Lean On Me: How nonprofits can stand together to get through any storm

Lean On Me: How nonprofits can stand together to get through any storm

December 2, 2020
41 minutes
EPISODE SUMMERY

Julia Campbell · Founder, J Campbell Social Marketing | Get ready for your imagination to be captured by a dynamic, imaginative leader who's making her mark on the nonprofit sector: Julia Campbell. Julia is a nonprofit speaker, fundraising strategist, social maven, author, philanthropy professor, and nonprofit cheering section all rolled into one.

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EPISODE NOTES

Getting through 2020 has been rough on everyone, and it's put a lot of pressure on nonprofits. In their work with organizations across the globe, both nonprofit consultant Julia Campbell and Funraise CEO and Co-founder Justin Wheeler have seen the effects play out, and in Justin's role as a nonprofiteer, he's experienced them firsthand.

Julia's advice for nonprofits looking toward a post-pandemic future is hopeful, but doesn't rely on luck—she advocates for creative campaigning, democratizing fundraising, and building strong partnerships across nonprofits of all sizes, budgets, and causes.

So if you're looking for ideas to seed your nonprofit's plans for a digital future, tune in to this conversation between Julia and Justin—you'll find laughs, AHA! moments, and the realization that you're never alone.

Discover your nonprofit's future with Julia at https://jcsocialmarketing.com/

TRANSCRIPT

Hello, I'm Justin Wheeler, and welcome to this episode of Nonstop Nonprofit!

Today I'm talking to Julia Campell—THE Julia Campbell. If Julia's name is new to you, I highly recommend that you listen in and get ready to start following the type of dynamic, imaginative leader that the nonprofit sector needs. Julia is a nonprofit speaker, fundraising strategist, and social maven who guides nonprofits through the wilderness of digital fundraising, and she does it with warmth and wit.

Getting through 2020 has been rough on everyone, and it's put a lot of pressure on nonprofits. Working with organizations across the globe, I've seen the effects, and as a nonprofiteer myself, I've experienced them firsthand. Julia's perspective on the way forward for nonprofits is hopeful, but doesn't rely on luck—she advocates for creative campaigning, democratizing fundraising, and building strong partnerships across nonprofits of all sizes, budgets, and causes.

So if you're looking for ideas to seed your plans for a digital future, tune in to my conversation with Julia—you'll find laughs, AHA! moments, and the realization that you're never alone.

Justin Wheeler All right, well, Julia, welcome to Nonstop Nonprofit. I have been so excited to bring you on the podcast, so thank you so much for making time to join us today.

Julia Campbell Ah, thanks, Justin. I'm really excited to be here.

Justin Wheeler For our listeners, tell them a little bit more about yourself and what you're all about.

Julia Campbell So, you know, I'm Julia Campbell. I have run my own consulting business for 10 years. Before that, I was a development director, marketing director, all duties as assigned, getting the balloons for the events and cleaning the coffeemaker and doing all the things. And right now, I'm currently I'm a board member. I'm a volunteer. I work in my kids schools and with several local nonprofits. I help organizations try to navigate the sort of crazy wilderness of digital fundraising and social media and make some sense of it and hopefully forge a roadmap for success.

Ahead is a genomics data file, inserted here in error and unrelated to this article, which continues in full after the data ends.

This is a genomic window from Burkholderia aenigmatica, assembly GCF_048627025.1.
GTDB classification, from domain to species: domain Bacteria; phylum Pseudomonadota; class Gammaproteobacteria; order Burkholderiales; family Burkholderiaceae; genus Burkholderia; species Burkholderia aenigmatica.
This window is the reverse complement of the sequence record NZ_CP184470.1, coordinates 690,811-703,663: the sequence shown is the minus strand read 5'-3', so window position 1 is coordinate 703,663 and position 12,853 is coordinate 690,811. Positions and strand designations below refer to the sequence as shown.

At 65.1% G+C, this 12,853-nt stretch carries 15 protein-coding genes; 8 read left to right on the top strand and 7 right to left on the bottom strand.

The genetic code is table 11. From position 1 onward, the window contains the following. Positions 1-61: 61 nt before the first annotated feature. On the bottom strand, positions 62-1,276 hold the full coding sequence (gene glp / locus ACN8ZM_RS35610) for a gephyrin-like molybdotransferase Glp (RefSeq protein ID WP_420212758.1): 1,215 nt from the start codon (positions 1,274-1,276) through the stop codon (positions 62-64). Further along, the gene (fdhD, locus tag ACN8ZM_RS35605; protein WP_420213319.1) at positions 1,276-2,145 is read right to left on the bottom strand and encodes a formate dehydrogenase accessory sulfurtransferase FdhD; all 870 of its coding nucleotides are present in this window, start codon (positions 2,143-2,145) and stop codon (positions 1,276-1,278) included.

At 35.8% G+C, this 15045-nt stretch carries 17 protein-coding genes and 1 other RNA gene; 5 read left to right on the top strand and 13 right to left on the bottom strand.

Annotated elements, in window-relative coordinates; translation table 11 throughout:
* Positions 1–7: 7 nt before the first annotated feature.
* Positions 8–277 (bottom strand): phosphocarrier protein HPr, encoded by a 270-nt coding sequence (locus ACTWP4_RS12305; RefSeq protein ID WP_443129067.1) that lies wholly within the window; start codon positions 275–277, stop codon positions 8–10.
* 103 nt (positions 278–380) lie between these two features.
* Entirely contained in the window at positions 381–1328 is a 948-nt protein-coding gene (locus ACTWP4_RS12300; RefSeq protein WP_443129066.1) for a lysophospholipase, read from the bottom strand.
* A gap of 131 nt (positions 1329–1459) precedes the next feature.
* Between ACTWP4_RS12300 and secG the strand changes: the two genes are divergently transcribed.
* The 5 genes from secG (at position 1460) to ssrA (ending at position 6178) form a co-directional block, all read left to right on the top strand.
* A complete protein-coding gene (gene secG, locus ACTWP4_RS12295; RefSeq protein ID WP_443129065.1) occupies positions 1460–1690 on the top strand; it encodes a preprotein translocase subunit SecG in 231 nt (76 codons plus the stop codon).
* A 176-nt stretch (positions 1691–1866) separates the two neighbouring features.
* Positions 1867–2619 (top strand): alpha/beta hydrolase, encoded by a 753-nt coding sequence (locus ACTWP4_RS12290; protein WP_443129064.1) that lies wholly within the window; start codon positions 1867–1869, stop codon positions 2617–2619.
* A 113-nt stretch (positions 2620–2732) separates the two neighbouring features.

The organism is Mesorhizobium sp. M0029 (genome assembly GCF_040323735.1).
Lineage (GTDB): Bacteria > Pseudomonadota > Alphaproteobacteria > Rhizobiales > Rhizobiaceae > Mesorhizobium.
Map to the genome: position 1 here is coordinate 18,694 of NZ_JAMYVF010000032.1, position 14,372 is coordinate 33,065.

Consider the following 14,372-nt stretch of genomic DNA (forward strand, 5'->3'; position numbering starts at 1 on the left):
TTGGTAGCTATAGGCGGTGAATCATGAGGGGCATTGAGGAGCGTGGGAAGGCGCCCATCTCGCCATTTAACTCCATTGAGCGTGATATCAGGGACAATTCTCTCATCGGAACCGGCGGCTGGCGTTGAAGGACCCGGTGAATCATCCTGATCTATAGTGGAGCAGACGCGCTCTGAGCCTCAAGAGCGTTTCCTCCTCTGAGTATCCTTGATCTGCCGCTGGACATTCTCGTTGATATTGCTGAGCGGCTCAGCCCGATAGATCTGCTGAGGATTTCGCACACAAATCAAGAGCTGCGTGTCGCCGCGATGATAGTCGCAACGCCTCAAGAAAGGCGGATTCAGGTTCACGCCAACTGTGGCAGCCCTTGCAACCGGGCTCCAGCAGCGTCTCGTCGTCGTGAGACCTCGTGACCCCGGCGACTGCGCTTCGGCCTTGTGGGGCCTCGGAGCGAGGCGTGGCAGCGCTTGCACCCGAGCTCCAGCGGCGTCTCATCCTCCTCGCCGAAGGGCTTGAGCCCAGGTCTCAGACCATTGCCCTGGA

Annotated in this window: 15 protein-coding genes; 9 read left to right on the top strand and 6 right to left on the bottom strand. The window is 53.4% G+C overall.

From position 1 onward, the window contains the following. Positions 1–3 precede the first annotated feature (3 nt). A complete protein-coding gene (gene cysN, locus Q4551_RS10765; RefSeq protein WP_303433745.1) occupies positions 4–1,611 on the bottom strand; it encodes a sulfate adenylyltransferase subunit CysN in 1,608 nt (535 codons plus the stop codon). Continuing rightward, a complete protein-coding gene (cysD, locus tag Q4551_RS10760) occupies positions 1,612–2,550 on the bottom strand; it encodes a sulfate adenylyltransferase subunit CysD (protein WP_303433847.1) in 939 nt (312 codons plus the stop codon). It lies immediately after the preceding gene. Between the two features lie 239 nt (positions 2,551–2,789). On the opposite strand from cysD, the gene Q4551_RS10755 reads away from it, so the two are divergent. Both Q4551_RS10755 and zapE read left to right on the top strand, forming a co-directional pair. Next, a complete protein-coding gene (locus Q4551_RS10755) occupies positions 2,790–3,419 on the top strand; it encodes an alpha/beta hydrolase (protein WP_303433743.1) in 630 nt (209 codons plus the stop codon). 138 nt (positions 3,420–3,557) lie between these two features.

Justin Wheeler That's great. What pushed you from being in the nonprofit, working for a particular organization to just starting your own thing?

Julia Campbell Well, this is a good story, so I'm an accidental consultant. I was laid off from my development director position when I was eight months pregnant with my daughter, who is now 11. So that was not the best time in the world, but it turned into something fantastic because I never would have taken the plunge, I don't think, to go off on my own. I had a trajectory. I was going to be an executive director. I was going to found a nonprofit. I had all of these sort of grand ideas, my five year plan, and it really got thrown out the window. And what I found was that I really enjoy working on a variety of causes and a variety of projects. And while I loved being a development director, I really enjoy what I'm doing right now.

Justin Wheeler That's great. I can resonate with the working with a variety of causes. So prior to Funraise, I was, you know, was working on very specific, like single-issue nonprofits like at first, Invisible Children and then second, Liberty in North Korea, which is focused on North Korean human rights. Coming over to Funraise, it's been fun to see just the really meaningful, different causes that exist across the really the spectrum of pushing society forward. So I can definitely understand that feeling and working with a variety of different types of causes. So what do your nonprofits, your clients look like? Are they I imagine they're kind of all over the place. But if you were to describe them or a few of them at least, what sort of, what do they look like and what what would you say your superpower is when consulting, whether it's marketing or fundraising, whatever it might be?